Luann Prater asks, “What writing classes, seminars, or training courses do you recommend?”
That’s a good question, and I see no easy, simple answer. What kind of learner are you? If you’re visual (as I am), read as many books on the craft as you can and absorb their voice and writing style.
Read widely within your field and just as widely outside your field. I read at least as many novels as I do nonfiction books, and I continue to learn.
As you read or listen to digital recordings, ask silent questions. None of us speaks infallibly, so question anything that puzzles you.
Read writers blogs and subscribe to those whose work resonates with you. Just giving five minutes of attention to a blog can result in learning.
Consider podcasts and online courses, which are especially good for people who need deadlines.
Join a local writers group where they edit each other. You learn to edit other writers as part of your own education. (You may need to visit several groups before you find one that meets your needs.)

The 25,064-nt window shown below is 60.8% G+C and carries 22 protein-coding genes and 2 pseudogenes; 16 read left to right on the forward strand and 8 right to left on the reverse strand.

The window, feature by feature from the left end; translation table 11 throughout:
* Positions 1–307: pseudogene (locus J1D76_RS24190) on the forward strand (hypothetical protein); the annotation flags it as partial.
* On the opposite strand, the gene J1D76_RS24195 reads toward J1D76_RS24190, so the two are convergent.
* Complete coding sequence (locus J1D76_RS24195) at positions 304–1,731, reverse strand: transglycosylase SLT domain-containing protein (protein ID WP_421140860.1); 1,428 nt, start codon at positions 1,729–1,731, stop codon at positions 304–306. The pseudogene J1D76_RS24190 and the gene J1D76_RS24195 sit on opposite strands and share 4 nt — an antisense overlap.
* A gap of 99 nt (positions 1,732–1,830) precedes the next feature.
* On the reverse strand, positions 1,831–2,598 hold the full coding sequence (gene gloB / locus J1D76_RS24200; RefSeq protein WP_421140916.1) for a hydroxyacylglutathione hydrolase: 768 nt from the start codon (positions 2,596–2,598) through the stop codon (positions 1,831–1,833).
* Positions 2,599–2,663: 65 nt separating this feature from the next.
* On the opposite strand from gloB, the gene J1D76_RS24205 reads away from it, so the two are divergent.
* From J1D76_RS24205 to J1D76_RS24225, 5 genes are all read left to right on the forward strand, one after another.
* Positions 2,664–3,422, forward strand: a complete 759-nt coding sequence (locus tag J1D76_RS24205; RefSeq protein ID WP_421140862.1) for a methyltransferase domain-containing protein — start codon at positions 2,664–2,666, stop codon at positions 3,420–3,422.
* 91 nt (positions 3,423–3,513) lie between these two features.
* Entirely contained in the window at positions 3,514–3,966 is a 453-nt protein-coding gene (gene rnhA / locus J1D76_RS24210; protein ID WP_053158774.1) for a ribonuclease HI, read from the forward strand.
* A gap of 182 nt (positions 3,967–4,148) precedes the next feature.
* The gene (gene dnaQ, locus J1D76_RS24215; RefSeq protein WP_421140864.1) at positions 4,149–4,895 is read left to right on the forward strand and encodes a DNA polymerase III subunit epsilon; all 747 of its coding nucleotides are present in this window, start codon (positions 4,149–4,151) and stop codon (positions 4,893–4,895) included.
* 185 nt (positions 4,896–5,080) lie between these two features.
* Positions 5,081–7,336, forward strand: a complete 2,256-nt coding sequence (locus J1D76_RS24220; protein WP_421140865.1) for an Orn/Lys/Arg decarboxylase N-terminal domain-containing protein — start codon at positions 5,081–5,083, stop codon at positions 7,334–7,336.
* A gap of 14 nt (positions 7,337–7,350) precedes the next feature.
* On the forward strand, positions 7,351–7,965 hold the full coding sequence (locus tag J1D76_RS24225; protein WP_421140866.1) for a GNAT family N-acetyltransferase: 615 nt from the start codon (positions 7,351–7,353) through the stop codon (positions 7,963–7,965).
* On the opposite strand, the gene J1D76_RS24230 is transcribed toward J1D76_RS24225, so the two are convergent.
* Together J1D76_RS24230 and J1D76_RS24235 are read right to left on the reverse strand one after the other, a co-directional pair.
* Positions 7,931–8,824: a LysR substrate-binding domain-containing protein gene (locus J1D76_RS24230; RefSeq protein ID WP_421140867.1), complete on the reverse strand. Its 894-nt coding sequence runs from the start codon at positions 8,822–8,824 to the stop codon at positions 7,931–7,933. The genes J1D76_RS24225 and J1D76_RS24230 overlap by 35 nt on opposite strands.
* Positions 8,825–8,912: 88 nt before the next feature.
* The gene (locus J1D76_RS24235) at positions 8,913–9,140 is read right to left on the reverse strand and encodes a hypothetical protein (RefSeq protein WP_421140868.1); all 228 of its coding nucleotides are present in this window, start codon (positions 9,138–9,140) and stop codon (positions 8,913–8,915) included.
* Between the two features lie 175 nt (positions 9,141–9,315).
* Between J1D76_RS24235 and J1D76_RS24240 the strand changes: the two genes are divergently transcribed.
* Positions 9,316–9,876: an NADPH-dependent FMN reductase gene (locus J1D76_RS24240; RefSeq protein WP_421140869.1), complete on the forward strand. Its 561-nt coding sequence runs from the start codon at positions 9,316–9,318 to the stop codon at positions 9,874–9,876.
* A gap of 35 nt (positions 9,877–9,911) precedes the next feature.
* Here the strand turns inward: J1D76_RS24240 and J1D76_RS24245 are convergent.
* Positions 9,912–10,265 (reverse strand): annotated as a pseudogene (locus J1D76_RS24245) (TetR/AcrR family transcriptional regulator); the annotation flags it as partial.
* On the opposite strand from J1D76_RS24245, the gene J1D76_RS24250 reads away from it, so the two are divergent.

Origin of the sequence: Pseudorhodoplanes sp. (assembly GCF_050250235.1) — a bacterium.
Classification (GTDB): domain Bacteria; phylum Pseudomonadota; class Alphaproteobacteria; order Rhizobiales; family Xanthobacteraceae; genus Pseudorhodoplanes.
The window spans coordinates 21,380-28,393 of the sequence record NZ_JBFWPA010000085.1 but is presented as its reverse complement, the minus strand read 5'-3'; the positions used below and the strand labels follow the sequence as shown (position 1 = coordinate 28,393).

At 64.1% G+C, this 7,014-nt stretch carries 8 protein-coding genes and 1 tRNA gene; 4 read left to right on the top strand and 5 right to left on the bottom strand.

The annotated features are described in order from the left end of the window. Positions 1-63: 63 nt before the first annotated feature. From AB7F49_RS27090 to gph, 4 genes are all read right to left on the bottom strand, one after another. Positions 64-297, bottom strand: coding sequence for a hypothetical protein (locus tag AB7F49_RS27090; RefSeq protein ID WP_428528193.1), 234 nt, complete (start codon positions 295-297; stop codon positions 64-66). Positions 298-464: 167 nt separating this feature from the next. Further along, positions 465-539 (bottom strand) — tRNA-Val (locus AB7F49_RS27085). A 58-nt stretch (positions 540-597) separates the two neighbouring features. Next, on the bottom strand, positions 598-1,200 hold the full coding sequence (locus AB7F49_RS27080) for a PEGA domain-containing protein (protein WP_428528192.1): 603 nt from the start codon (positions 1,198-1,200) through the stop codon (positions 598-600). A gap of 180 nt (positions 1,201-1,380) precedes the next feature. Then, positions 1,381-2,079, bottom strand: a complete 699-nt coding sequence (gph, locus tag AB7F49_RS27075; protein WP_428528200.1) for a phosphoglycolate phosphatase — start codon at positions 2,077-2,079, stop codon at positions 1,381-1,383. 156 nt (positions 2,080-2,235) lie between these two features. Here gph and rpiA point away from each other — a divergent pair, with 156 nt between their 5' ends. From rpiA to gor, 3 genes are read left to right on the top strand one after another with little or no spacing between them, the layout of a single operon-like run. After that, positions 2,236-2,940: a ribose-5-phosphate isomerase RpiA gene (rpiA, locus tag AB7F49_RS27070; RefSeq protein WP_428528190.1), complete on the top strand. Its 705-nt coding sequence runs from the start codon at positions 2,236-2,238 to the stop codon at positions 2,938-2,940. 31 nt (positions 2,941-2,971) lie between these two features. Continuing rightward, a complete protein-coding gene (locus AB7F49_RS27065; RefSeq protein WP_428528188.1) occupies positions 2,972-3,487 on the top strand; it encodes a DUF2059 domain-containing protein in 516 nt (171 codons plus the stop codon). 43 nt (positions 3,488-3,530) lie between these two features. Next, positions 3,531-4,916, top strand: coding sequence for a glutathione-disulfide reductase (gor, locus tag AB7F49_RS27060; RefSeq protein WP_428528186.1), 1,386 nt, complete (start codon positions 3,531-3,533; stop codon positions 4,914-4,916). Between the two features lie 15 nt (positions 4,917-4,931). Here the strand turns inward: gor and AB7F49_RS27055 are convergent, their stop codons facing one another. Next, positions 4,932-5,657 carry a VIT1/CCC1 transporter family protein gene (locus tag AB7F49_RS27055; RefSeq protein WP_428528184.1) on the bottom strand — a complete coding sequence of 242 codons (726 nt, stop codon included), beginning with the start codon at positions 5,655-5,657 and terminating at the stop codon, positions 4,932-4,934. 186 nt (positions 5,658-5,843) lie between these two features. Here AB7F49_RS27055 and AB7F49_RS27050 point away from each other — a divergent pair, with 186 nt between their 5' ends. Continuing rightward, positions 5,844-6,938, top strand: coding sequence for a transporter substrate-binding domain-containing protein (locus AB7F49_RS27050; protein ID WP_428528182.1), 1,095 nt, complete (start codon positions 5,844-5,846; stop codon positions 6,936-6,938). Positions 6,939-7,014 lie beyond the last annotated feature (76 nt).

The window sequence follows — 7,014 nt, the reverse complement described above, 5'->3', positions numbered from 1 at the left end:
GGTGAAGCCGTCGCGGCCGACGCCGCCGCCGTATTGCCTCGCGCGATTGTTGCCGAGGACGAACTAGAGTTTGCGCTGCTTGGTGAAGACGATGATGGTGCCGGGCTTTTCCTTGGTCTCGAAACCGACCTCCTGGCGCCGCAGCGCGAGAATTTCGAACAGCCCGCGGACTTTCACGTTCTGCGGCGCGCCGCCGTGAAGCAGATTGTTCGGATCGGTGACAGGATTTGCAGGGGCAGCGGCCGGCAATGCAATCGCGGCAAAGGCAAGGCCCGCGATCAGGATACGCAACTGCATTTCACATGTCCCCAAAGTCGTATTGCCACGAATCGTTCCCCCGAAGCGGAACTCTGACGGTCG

Certainly attend as many writers conferences as you can. Remind yourself that you’re always learning. In January of 2016, I was one of four faculty members on a writers cruise. Each of us taught a total of three hours during the eight-day trip. I attended every class where the others taught, even though I was the most experienced. And I picked up a few tips. I’m open to learn wherever I am.
If you attend conferences, get acquainted with other conferees. Pitch your ideas to editors and agents. You might also ask them for suggestions on how to improve.
In brief, figure out what works best for you and do more of it. I’m not an aural learner, and I have to put a great deal of effort in listening to writing instructions. So I focus on my way to get the strongest results.